End of the Road for India and Russia’s Rupee-Ruble Trade?

pacific money | Economy | South Asia

Even as India-Russia energy trade experienced significant growth, the rupee-ruble system failed to gain the traction that was expected.

India and Russia recently decided stop the talks on the revival of the Soviet-era rupee-ruble currency exchange mechanism after both sides failed to resolve initial problems that hampered its successful implementation.

In the aftermath of Western sanctions and Russia’s suspension of the SWIFT banking messaging network, rupee and ruble trading was presented as a credible platform that would solve prevailing bottlenecks in cross-border transactions by allowing trade settlement in rupees or rubles. However, even as India-Russia energy trade experienced significant growth, the rupee-ruble system failed to gain the expected traction. It was clouded by four key issues.

First, Western sanctions on Russia have deterred the Indian banking system from doing business with Russia. Although India has not supported the Western Russia sanctions regime, Indian banks are heavily dependent on SWIFT and Western financial infrastructure and seek to avoid potential sanctions. Indian banks are therefore cautious on clearing payments with Russia. This has also had a negative impact on rupee and ruble trading: Indian banks are reportedly refusing to process payments to Russia through special Vostro rupee accounts created for this purpose.

Second, the repatriation of funds has been a contentious issue for Russian exporters trading with India. Facing a liquidity crisis at home, Russian companies prefer to receive a fair share of their export earnings directly from India rather than invest in the Reserve Bank of India (RBI). prescribed underperforming government securities. With a bilateral trade deficit of $38 billion, India’s foreign exchange reserves also come under pressure when excess balances are allowed to be converted from rupees and remitted to Russia. While the RBI has generally allowed repatriation in the international rupee settlement mechanism, its implementation with respect to Russia is ambiguous and uncertain.

Third, the growing influence of the Chinese yuan over the Russian ruble and its potential to spill over into rupee-ruble trade had kept India concerned. As part of its new strategic relationship with China, Russia has been entrepreneur for the yuan as its reference currency to settle international trade payments, including those with India. As China’s territorial and hegemonic adversary, India has refused to settle payments in yuan to avoid exposing its volatile currency market to a highly regulated Chinese currency. However, Russia was able to conduct yuan transactions with India on some occasions.

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Fourth, the lack of a direct currency exchange rate has made it difficult to bill and settle trade through the rupee-ruble trade. Since the rupee and ruble are partially convertible currencies and have been volatile against the dollar, India and Russia have been wary of fixing a market exchange rate and have instead resorted to double currency conversion. : Indian rupees are converted to the dollar and then to the ruble, or vice versa. The drawback is that double currency conversion not only exposes both countries to exchange rate risk, but also makes transactions more expensive due to additional handling costs.

Challenges in getting the rupee-ruble mechanism operational have been a major hurdle for India and Russia to boost bilateral trade. Apart from a few cases where payments from Russia were settled in rupees, Emirati dirham, and the yuan, the dollar remains the resource currency for settling trade payments between the two countries, but not for long. Therefore, there is a need for Russia and India to be creative and “invent something new” to overcome transactional risks and promote business relationships.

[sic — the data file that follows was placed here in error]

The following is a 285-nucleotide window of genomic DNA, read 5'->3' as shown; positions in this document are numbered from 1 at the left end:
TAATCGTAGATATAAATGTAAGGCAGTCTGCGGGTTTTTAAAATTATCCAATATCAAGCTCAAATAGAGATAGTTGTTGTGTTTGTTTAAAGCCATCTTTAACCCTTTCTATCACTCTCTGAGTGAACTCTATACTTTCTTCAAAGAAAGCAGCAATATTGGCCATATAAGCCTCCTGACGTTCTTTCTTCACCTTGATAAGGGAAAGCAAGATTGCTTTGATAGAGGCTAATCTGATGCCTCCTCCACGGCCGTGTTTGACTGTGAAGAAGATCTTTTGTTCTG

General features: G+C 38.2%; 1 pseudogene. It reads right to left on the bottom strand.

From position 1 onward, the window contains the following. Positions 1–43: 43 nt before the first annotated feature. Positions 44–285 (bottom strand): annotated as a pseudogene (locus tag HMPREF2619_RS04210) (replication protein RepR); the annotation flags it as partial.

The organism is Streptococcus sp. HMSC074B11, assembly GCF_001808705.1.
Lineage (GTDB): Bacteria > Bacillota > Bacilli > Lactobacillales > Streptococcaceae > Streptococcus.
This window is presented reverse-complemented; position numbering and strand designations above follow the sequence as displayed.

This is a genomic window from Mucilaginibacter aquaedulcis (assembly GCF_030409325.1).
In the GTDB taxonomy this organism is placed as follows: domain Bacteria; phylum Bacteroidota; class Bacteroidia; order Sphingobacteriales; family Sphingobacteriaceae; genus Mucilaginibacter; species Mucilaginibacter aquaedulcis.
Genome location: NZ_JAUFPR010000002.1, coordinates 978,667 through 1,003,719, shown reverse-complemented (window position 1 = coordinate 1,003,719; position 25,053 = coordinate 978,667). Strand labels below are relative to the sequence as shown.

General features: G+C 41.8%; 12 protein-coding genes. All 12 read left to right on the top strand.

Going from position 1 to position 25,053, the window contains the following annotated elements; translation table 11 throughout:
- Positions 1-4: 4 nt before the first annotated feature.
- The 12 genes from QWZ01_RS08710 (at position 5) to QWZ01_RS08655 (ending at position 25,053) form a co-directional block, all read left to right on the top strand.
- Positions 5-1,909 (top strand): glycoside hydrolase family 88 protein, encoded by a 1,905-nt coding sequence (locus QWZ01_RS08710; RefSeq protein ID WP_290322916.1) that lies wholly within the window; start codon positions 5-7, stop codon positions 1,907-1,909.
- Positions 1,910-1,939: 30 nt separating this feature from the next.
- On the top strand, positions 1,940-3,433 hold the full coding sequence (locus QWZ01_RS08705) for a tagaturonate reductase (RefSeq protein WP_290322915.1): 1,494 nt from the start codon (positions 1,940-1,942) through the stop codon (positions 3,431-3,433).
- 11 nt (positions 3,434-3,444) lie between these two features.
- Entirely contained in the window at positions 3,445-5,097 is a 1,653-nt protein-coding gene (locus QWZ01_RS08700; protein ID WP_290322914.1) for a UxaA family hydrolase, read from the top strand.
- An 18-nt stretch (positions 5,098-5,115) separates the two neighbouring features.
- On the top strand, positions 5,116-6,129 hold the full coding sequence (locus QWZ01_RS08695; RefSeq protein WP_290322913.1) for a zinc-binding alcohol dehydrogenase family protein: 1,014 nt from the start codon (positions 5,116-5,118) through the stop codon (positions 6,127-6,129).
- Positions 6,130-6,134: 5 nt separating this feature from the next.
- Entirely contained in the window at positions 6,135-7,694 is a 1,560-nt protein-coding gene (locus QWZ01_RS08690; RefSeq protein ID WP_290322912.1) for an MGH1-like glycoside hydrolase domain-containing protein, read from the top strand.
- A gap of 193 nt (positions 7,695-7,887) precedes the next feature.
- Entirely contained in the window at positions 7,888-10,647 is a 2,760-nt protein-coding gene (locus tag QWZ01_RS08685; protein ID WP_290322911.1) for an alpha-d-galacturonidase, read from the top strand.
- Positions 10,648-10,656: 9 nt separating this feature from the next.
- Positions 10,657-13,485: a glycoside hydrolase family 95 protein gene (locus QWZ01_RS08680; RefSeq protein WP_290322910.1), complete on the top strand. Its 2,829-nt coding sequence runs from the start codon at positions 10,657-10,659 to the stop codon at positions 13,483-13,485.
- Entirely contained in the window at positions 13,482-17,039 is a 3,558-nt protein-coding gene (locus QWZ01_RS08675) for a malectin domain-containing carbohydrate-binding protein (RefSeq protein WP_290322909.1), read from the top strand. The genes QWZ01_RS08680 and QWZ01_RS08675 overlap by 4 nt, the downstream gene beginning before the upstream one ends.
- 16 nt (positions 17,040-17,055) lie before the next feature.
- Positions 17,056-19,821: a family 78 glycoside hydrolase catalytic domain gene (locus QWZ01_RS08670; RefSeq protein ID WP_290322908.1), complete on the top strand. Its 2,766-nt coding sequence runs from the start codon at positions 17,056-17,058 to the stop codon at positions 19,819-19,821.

One option is for India to implement a split currency exchange system with Russia similar to its old rupee trade with Iran, where only 45 percent of oil settlements they were paid in rupees and the rest in euros through banks in Turkey. In the case of Russia, India can pay a part in rupees and the rest in other preferable currencies like dirhams through banks in the United Arab Emirates (UAE). By lowering the payment rate, Russia can temporarily have liquidity security and will not be affected by the accumulated rupee balances in their Vostro accounts.

Another option is for India and Russia to explore creating a separate financial architecture to exclusively facilitate rupee and ruble trading, which could replace the SWIFT messaging system. Local alternatives such as Russia’s SPFS or India’s Structured Financial Messaging System (SFMS) can be studied and put into practice. Since SFMS is restricted to domestic transactions within India, Russia’s SPFS network will be a more reliable and feasible option as it has been operational since 2014. That being said, Russia may have to set up a dedicated network fintech company based in India to allow Indian banks to take advantage of SPFS technology and avoid potential penalties.

Finally, India and Russia may also approach the United Arab Emirates to explore a trilateral rupee settlement mechanism where payments could be settled on a net basis, similar to the Asian Clearing Union. The advantage of the United Arab Emirates is that it is not only one of the largest trading partners of India, but also recently became the trading partner of Russia. main commercial destination in the Middle Eastwitnessing a 68 percent growth in trade with Russia in 2022. The United Arab Emirates already in talks with India to implement a rupee deal for bilateral trade, and the scope of a trilateral partnership will only further mutual goals.

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